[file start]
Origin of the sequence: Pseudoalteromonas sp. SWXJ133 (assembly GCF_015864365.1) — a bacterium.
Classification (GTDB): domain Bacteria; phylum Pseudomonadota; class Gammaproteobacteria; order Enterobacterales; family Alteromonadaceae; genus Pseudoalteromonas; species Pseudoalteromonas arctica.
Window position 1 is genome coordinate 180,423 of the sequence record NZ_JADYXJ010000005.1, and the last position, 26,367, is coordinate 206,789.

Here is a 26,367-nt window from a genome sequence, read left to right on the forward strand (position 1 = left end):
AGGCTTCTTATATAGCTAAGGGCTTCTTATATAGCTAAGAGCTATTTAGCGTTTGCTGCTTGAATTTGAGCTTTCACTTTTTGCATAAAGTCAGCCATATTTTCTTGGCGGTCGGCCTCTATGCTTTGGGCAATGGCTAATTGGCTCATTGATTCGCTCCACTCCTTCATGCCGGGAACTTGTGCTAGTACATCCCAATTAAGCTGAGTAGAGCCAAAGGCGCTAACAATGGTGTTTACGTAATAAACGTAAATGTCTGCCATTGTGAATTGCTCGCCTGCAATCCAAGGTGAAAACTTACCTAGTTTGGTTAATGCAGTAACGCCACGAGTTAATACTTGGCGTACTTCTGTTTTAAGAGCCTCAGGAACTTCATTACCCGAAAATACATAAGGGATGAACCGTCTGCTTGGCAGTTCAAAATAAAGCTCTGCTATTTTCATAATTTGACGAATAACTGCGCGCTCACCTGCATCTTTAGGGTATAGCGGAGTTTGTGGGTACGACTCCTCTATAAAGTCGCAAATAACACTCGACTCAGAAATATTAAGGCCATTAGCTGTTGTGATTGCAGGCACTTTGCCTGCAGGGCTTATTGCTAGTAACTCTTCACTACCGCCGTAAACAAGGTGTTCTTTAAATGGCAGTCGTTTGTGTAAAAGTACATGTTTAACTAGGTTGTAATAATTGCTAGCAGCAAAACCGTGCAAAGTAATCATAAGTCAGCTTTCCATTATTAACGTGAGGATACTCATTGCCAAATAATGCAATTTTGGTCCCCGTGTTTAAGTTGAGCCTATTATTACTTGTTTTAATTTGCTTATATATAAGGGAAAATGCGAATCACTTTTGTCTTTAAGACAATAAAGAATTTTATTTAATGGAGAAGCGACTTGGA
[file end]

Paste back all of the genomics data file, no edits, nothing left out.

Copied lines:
Origin of the sequence: Pseudoalteromonas sp. SWXJ133 (assembly GCF_015864365.1) — a bacterium.
Classification (GTDB): domain Bacteria; phylum Pseudomonadota; class Gammaproteobacteria; order Enterobacterales; family Alteromonadaceae; genus Pseudoalteromonas; species Pseudoalteromonas arctica.
Window position 1 is genome coordinate 180,423 of the sequence record NZ_JADYXJ010000005.1, and the last position, 26,367, is coordinate 206,789.

Here is a 26,367-nt window from a genome sequence, read left to right on the forward strand (position 1 = left end):
AGGCTTCTTATATAGCTAAGGGCTTCTTATATAGCTAAGAGCTATTTAGCGTTTGCTGCTTGAATTTGAGCTTTCACTTTTTGCATAAAGTCAGCCATATTTTCTTGGCGGTCGGCCTCTATGCTTTGGGCAATGGCTAATTGGCTCATTGATTCGCTCCACTCCTTCATGCCGGGAACTTGTGCTAGTACATCCCAATTAAGCTGAGTAGAGCCAAAGGCGCTAACAATGGTGTTTACGTAATAAACGTAAATGTCTGCCATTGTGAATTGCTCGCCTGCAATCCAAGGTGAAAACTTACCTAGTTTGGTTAATGCAGTAACGCCACGAGTTAATACTTGGCGTACTTCTGTTTTAAGAGCCTCAGGAACTTCATTACCCGAAAATACATAAGGGATGAACCGTCTGCTTGGCAGTTCAAAATAAAGCTCTGCTATTTTCATAATTTGACGAATAACTGCGCGCTCACCTGCATCTTTAGGGTATAGCGGAGTTTGTGGGTACGACTCCTCTATAAAGTCGCAAATAACACTCGACTCAGAAATATTAAGGCCATTAGCTGTTGTGATTGCAGGCACTTTGCCTGCAGGGCTTATTGCTAGTAACTCTTCACTACCGCCGTAAACAAGGTGTTCTTTAAATGGCAGTCGTTTGTGTAAAAGTACATGTTTAACTAGGTTGTAATAATTGCTAGCAGCAAAACCGTGCAAAGTAATCATAAGTCAGCTTTCCATTATTAACGTGAGGATACTCATTGCCAAATAATGCAATTTTGGTCCCCGTGTTTAAGTTGAGCCTATTATTACTTGTTTTAATTTGCTTATATATAAGGGAAAATGCGAATCACTTTTGTCTTTAAGACAATAAAGAATTTTATTTAATGGAGAAGCGACTTGGA